The European Central Bank has pushed out the timing of its first post-crisis rate hike until 2020 at the earliest and said it will offer banks a new round of cheap loans to help revive the euro zone economy. 

The bolder-than-expected move came as the US Federal Reserve and other central banks around the world are also holding back on rate hikes. 

It underlined how a global trade war, Brexit uncertainty and simmering debt concerns in Italy are taking their toll on economic growth across Europe. 

The policy changes cast ECB President Mario Draghi once again as nurturer of confidence in the bloc's still-fragile economy.

This comes only months after the bank announced the end of four years of unprecedented asset purchases, and as Draghi himself prepares to hand over the reins to a successor later this year. 

Whereas the bank had previously said rates would remain at their record low levels through the summer, it said it now expected them to stay there "at least through the end of 2019". 

While investors had long stopped pricing in an ECB rate hike this year, few expected the bank to change its policy message at this meeting. 

The surprise move caused the euro to slip to $1.1244, about 0.6% down on the day, after the announcement. 

"We are in a period of continued weakness and pervasive uncertainty," Draghi told a news conference as he announced cuts to the bank's growth and inflation targets.

Noting that the ECB had not changed its assessment that risks are tilted to the downside even after tweaking policy, Draghi cited external factors such as protectionism, the still-uncertain nature of Brexit and vulnerabilities in emerging markets. 

"In a dark room you move with tiny steps - you don't run but you do move," Draghi said of the bank's efforts to provide guidance to financial markets in a period of uncertainty. 

The ECB now sees euro zone growth at barely 1.1% this year, compared to the 1.7% it projected in December. 

In addition, it launched a third Targeted Long-Term Refinancing Operation (TLTRO III) consisting of two-year loans partly aimed at helping banks roll over €720 billion in existing TLTROs and so avoiding a credit squeeze that could exacerbate the economic slowdown.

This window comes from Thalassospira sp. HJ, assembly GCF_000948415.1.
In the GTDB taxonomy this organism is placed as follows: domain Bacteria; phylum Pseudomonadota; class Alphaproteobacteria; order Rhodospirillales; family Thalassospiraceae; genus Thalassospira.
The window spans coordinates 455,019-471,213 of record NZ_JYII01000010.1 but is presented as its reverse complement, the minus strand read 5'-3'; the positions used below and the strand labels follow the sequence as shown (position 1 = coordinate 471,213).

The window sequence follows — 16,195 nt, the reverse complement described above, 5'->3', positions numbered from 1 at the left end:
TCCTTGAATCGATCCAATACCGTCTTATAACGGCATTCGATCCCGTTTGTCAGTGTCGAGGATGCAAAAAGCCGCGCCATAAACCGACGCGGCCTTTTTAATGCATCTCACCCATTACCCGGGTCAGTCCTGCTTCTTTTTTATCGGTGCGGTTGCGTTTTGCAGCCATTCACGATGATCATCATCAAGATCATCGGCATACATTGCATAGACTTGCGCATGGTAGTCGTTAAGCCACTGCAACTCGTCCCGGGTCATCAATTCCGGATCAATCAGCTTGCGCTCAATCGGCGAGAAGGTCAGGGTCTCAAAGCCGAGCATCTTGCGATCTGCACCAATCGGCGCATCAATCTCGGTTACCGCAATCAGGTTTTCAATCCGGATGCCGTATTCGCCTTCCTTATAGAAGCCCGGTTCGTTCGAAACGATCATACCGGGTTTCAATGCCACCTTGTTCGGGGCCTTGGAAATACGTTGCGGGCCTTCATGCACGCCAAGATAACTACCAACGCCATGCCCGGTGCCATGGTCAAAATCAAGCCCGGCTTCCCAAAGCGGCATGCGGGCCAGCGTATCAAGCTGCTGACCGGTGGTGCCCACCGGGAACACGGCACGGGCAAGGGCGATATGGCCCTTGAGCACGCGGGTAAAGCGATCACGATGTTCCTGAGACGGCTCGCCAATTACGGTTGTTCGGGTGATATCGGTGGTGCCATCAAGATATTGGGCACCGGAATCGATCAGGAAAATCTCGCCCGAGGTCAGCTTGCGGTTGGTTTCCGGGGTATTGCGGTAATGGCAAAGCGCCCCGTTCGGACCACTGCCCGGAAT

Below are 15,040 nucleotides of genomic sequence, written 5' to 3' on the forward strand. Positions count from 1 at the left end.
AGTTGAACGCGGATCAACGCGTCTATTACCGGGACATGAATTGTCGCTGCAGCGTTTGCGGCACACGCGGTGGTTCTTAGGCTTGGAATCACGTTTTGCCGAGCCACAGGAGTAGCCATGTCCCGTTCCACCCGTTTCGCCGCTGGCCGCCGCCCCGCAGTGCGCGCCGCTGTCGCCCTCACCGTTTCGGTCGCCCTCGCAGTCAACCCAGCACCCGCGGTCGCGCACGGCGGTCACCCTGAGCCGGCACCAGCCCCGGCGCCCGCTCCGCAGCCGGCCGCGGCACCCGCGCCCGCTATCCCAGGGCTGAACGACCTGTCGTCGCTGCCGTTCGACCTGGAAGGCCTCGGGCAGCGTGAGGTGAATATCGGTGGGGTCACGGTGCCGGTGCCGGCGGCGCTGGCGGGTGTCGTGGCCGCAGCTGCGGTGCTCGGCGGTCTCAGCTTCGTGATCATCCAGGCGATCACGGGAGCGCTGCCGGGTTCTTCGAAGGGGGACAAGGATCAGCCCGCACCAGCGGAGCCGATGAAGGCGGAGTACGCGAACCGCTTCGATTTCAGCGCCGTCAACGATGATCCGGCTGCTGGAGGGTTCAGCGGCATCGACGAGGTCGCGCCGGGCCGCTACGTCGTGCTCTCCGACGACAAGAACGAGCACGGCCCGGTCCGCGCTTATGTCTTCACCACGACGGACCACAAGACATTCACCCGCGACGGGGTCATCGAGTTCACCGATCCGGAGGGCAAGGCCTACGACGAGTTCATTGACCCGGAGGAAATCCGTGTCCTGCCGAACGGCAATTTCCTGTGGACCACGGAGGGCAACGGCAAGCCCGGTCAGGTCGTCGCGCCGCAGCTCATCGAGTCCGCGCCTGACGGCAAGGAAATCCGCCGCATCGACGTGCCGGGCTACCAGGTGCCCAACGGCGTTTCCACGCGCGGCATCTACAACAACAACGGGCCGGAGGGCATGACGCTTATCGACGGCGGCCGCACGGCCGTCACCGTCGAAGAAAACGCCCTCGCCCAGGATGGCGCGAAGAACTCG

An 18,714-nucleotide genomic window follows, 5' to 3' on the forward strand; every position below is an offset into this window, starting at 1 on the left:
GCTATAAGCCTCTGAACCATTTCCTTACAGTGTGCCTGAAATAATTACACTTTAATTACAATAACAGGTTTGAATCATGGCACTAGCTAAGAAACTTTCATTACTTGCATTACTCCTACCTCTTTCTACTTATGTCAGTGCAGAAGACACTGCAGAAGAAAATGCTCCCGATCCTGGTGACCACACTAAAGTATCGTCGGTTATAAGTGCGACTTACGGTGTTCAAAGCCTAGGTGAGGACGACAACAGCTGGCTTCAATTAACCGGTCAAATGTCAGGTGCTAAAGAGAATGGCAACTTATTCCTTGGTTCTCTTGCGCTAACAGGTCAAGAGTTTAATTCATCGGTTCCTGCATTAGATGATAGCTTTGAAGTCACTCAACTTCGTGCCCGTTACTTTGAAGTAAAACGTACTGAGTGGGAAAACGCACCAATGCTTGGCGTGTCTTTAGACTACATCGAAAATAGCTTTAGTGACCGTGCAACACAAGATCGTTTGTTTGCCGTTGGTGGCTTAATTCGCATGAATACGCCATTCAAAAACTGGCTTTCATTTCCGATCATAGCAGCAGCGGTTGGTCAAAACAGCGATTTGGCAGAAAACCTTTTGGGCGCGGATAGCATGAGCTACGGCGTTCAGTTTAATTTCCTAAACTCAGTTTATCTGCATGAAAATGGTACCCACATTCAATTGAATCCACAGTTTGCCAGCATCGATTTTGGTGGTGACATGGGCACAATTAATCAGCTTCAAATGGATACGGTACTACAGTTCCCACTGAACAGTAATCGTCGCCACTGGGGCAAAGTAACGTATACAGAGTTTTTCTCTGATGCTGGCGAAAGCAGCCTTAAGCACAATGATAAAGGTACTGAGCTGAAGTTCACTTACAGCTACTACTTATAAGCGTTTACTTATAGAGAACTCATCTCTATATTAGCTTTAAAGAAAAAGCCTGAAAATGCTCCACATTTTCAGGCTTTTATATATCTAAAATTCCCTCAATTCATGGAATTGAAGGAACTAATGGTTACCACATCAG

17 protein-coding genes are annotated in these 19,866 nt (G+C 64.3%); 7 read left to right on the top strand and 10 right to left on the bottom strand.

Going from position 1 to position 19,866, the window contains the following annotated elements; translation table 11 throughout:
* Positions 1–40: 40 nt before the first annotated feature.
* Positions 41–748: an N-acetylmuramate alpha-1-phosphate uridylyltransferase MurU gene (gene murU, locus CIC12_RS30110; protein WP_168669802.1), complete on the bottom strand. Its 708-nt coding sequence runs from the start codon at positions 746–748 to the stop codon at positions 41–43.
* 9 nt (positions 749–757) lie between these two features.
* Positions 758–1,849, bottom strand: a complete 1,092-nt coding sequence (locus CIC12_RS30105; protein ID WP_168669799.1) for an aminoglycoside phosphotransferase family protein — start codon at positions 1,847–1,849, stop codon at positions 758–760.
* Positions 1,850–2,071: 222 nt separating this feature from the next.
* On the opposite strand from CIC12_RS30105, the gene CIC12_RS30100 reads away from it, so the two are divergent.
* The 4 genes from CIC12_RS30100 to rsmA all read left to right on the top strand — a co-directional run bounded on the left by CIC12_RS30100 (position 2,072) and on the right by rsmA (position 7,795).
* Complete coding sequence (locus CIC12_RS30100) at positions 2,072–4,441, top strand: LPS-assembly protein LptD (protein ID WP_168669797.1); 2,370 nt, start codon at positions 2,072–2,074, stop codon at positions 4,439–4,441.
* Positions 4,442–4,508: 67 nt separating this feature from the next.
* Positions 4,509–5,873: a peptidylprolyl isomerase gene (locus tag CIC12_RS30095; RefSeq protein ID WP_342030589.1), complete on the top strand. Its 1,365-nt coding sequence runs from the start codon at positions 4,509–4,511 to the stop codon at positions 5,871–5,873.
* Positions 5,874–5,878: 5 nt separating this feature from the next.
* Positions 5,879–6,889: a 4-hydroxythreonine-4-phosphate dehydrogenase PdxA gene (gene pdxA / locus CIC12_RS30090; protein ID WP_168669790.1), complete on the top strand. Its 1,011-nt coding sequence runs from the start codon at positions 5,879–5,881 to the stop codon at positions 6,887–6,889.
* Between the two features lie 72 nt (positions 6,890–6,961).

Commercial banks have already started restricting credit in the face of falling industrial output and exports. 

The new loans will carry a floating rate tied to the ECB's main refinancing operation, currently set at zero. 

"Like the outstanding TLTRO programme, TLTRO-III will feature built-in incentives for credit conditions to remain favourable," the ECB said.

Today's announcement came four years to the month after the ECB launched a quantitative easing (QE) asset purchase programme to prevent sub-zero inflation from further hitting an economy still reeling from the euro zone debt crisis. 

In total it spent some €2.6 trillion buying up mostly government, but also corporate debt, asset-backed securities and covered bonds, at a pace of €1.3m a minute. 

The ECB's move to extend the horizon for steady rates was likely to be perceived as a policy reversal for the central bank that only ended bond-buying in December and which had signalled an interest rate hike for later this year. 

"It is clearly an attempt to stay ahead of the curve and to avoid unwarranted tightening of the ECB's monetary stance," ING economist Carsten Brzeski wrote in a note to clients. 

"At the same time, however, it is also a bit of a gamble as any next step from here to tackle a severe downswing of the economy would now require unprecedented measures," he added.

ECB chief Mario Draghi said the bank now expects the region's economy to expand by just 1.1% this year, down from 1.7% previously. 

The downgrade is in line with equally gloomy projections from other institutions like the International Monetary Fund and the OECD in recent weeks.  

The revisions come as fears grow over a global slowdown in the face of Brexit uncertainty, US-led trade tensions and sluggish Chinese growth. 

"The persistence of uncertainties related to geopolitical factors, the threat of protectionism and vulnerabilities in emerging markets appears to be leaving marks on economic sentiment," Draghi told reporters in Frankfurt. 

"The risks surrounding the euro area growth outlook are still tilted to the downside," he added.

Draghi said the bank was pencilling in inflation of 1.2% this year, a far cry from the 1.6% it had forecast previously and pushing the ECB further away from its target of achieving price growth of just under 2%. 

"The weaker economic momentum is slowing the adjustment of inflation towards our aim," Draghi said.  

Looking further ahead, the ECB revised its 2020 growth outlook downwards from 1.7% to 1.6% while keeping the 2021 forecast unchanged at 1.5%. 

Inflation meanwhile is projected to ease to 1.5% in 2020 and 1.6% in 2021, down from 1.7% and 1.8% earlier. 

Draghi stressed that the bank stood ready to take action to combat the slowdown and he also expressed confidence in the underlying strength of the eurozone.

"The euro area expansion will continue to be supported by favourable financing conditions, further employment gains and rising wages, and the ongoing - albeit somewhat slower - expansion in global activity," he stated.